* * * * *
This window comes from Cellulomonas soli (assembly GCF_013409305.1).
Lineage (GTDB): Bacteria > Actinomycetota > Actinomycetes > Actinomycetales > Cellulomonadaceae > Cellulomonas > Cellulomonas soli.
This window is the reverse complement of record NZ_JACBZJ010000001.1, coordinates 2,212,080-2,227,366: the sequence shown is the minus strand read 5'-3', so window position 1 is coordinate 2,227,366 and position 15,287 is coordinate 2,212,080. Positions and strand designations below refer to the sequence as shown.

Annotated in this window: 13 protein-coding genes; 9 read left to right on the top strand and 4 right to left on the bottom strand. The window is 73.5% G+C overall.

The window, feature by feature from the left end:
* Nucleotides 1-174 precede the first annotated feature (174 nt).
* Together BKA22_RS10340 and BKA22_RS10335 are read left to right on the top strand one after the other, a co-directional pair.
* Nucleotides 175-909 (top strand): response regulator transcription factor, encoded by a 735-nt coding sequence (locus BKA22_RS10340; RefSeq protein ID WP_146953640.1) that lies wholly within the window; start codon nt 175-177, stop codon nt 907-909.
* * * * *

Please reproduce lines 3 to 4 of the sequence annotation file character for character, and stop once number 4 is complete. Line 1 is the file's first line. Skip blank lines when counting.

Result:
This window is the reverse complement of record NZ_JACBZJ010000001.1, coordinates 2,212,080-2,227,366: the sequence shown is the minus strand read 5'-3', so window position 1 is coordinate 2,227,366 and position 15,287 is coordinate 2,212,080. Positions and strand designations below refer to the sequence as shown.

Annotated in this window: 13 protein-coding genes; 9 read left to right on the top strand and 4 right to left on the bottom strand. The window is 73.5% G+C overall.